First Place winner Rebeka Martinez (fifth from left), a senior at Paramount High School, poses with her acrylic, graphite, and charcoal art piece titled “Light That Never Goes Out” with Congresswoman Lucille Roybal-Allard (third from right). Rebeka is joined by members of her family, as well as White Memorial Medical Center representative Yuri Casco (far left), Paramount High School Acting Principal Dr. Damon Dragos (second from left) and Rebeka’s instructor Juan R. Navarro (far right).(Office of Congresswoman Lucille Roybal-Allard)

Noah Endo, a junior at Paramount High School, won second place for “The Monster of Many Forms”; Kimberly Peña, a Downey High School senior, won third place for her photograph “A Night”; Léana Perez, a Paramount High School senior, won honorable mention for “Behind the Art”; and Adamarys Estrada, a Dr. Maya Angelou High School sophomore won the people’s choice award for “Light in the Depths of Darkness.”

Rebeka will have her entry displayed in the U.S. Capitol for one year, while the remaining winning students each received a scholarship, money for art supplies and will have their artwork displayed in Congresswoman Roybal-Allard’s District Office in Commerce.

“Once again, the students in this competition have displayed their great artistic talents by producing a range of striking and memorable works,” said Congresswoman Roybal-Allard.

 

Activists Challenge ICE Claim that Raids Targeted Criminals

February 10, 2017 by · Leave a Comment 

Federal immigration authorities confirmed today they arrested about 160 foreign nationals in a series of Southland raids carried out over the past week targeting “criminal aliens” and others in the country illegally, but activists and some elected officials criticized the actions and questioned ICE’s assertion that the raids have been months in the planning and are business as usual.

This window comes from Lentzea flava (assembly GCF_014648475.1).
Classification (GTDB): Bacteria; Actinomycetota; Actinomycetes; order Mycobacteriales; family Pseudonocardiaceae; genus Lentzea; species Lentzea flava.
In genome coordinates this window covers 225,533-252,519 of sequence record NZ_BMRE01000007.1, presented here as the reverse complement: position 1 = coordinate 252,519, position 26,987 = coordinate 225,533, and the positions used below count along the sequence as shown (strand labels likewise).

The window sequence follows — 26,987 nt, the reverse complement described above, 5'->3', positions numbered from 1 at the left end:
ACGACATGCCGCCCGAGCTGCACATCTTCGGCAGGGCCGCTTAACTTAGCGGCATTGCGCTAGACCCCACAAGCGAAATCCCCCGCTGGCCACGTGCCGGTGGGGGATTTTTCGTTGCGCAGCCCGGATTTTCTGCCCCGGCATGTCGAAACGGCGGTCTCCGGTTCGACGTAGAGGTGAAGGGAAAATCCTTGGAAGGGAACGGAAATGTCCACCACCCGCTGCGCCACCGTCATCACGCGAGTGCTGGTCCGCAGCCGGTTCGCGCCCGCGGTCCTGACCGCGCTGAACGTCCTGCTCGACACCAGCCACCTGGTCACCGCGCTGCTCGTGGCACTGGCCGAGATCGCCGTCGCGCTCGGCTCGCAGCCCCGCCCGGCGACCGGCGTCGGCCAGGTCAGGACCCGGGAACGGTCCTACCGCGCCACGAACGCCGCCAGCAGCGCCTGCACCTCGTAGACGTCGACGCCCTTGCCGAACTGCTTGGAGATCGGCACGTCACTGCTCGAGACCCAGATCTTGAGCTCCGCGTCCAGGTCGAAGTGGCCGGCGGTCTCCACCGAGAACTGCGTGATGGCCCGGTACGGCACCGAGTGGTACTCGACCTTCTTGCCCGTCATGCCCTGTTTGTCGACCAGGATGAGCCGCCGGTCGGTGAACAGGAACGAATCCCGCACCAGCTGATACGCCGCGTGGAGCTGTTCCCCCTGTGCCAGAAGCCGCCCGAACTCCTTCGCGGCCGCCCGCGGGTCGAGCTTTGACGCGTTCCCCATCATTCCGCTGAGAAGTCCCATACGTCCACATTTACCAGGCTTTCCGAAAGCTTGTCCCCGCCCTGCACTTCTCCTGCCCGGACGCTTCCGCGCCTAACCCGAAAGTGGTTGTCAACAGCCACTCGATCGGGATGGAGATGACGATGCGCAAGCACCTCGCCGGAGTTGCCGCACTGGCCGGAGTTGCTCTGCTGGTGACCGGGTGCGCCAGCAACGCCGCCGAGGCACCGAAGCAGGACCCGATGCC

“For ICE, the arrest, detention, and deportation of more than 160 members of our community is business as usual. It is not for us and we will fight tooth and nail to stop them,” said Angelica Salas, executive director of CHIRLA, the Coalition for Humane Immigrant Rights.

According to U.S. Immigration and Customs Enforcement, the raids were carried out in six Southern California counties beginning Monday and ending around noon Friday. The operations targeted “at-large criminal aliens, illegal re-entrants and immigration fugitives.”

The raids prompted an outcry that began Thursday afternoon from local immigrant-rights activists, who suggested the actions were a result of a stepped-up enforcement effort under the Donald Trump presidential administration, which has vowed to crack down on illegal immigrations and people living in the United States without authorization.

CHIRLA created a toll-free hotline — (888) 624-4752 — for affected immigrants to call for assistance and obtain access to attorneys. The group also began offering hourly training sessions to inform illegal immigrants about their legal rights.

One woman, Marlene Mosqueda, told reporters Friday morning her father was taken away Thursday by authorities who weren’t wearing clothing identifying them as ICE officers, and he was deported.

“They took my parents away,” she said. “They took my family away.”